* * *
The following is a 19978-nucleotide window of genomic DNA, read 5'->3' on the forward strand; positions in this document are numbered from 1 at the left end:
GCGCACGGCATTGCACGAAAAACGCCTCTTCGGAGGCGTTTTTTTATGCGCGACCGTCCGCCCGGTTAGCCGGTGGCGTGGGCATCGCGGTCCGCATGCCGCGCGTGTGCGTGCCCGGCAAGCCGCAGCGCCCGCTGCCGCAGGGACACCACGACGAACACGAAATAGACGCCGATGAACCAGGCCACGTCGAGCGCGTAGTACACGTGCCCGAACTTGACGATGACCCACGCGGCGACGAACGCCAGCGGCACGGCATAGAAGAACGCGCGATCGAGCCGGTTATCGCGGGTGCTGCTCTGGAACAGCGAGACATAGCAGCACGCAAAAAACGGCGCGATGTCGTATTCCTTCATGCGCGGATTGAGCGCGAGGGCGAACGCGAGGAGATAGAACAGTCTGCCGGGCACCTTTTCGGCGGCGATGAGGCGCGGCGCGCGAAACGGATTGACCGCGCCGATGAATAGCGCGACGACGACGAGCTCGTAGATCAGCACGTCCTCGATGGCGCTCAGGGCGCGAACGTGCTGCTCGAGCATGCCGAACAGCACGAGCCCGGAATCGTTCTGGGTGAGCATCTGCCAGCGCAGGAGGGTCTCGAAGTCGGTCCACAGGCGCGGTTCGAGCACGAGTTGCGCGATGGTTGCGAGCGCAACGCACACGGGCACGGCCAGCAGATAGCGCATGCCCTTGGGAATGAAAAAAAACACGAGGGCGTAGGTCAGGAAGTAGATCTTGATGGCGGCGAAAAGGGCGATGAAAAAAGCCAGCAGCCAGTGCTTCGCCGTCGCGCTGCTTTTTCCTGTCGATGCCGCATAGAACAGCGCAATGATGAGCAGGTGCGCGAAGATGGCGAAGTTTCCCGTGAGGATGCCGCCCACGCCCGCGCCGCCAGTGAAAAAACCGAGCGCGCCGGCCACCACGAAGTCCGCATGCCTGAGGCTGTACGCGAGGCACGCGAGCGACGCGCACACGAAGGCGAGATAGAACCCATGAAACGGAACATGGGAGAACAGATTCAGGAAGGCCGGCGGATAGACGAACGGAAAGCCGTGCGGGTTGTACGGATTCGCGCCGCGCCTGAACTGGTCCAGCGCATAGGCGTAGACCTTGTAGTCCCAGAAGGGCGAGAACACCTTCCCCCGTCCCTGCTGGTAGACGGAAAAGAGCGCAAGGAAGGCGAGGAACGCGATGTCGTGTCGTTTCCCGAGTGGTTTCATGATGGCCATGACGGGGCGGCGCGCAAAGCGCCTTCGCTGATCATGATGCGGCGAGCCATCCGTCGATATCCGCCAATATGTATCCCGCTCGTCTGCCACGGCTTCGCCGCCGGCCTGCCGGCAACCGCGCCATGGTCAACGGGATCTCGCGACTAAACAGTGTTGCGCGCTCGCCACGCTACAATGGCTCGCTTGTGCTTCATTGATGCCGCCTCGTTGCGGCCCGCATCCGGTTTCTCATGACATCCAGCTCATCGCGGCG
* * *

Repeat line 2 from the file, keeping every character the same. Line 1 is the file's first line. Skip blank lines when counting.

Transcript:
GCGCACGGCATTGCACGAAAAACGCCTCTTCGGAGGCGTTTTTTTATGCGCGACCGTCCGCCCGGTTAGCCGGTGGCGTGGGCATCGCGGTCCGCATGCCGCGCGTGTGCGTGCCCGGCAAGCCGCAGCGCCCGCTGCCGCAGGGACACCACGACGAACACGAAATAGACGCCGATGAACCAGGCCACGTCGAGCGCGTAGTACACGTGCCCGAACTTGACGATGACCCACGCGGCGACGAACGCCAGCGGCACGGCATAGAAGAACGCGCGATCGAGCCGGTTATCGCGGGTGCTGCTCTGGAACAGCGAGACATAGCAGCACGCAAAAAACGGCGCGATGTCGTATTCCTTCATGCGCGGATTGAGCGCGAGGGCGAACGCGAGGAGATAGAACAGTCTGCCGGGCACCTTTTCGGCGGCGATGAGGCGCGGCGCGCGAAACGGATTGACCGCGCCGATGAATAGCGCGACGACGACGAGCTCGTAGATCAGCACGTCCTCGATGGCGCTCAGGGCGCGAACGTGCTGCTCGAGCATGCCGAACAGCACGAGCCCGGAATCGTTCTGGGTGAGCATCTGCCAGCGCAGGAGGGTCTCGAAGTCGGTCCACAGGCGCGGTTCGAGCACGAGTTGCGCGATGGTTGCGAGCGCAACGCACACGGGCACGGCCAGCAGATAGCGCATGCCCTTGGGAATGAAAAAAAACACGAGGGCGTAGGTCAGGAAGTAGATCTTGATGGCGGCGAAAAGGGCGATGAAAAAAGCCAGCAGCCAGTGCTTCGCCGTCGCGCTGCTTTTTCCTGTCGATGCCGCATAGAACAGCGCAATGATGAGCAGGTGCGCGAAGATGGCGAAGTTTCCCGTGAGGATGCCGCCCACGCCCGCGCCGCCAGTGAAAAAACCGAGCGCGCCGGCCACCACGAAGTCCGCATGCCTGAGGCTGTACGCGAGGCACGCGAGCGACGCGCACACGAAGGCGAGATAGAACCCATGAAACGGAACATGGGAGAACAGATTCAGGAAGGCCGGCGGATAGACGAACGGAAAGCCGTGCGGGTTGTACGGATTCGCGCCGCGCCTGAACTGGTCCAGCGCATAGGCGTAGACCTTGTAGTCCCAGAAGGGCGAGAACACCTTCCCCCGTCCCTGCTGGTAGACGGAAAAGAGCGCAAGGAAGGCGAGGAACGCGATGTCGTGTCGTTTCCCGAGTGGTTTCATGATGGCCATGACGGGGCGGCGCGCAAAGCGCCTTCGCTGATCATGATGCGGCGAGCCATCCGTCGATATCCGCCAATATGTATCCCGCTCGTCTGCCACGGCTTCGCCGCCGGCCTGCCGGCAACCGCGCCATGGTCAACGGGATCTCGCGACTAAACAGTGTTGCGCGCTCGCCACGCTACAATGGCTCGCTTGTGCTTCATTGATGCCGCCTCGTTGCGGCCCGCATCCGGTTTCTCATGACATCCAGCTCATCGCGGCG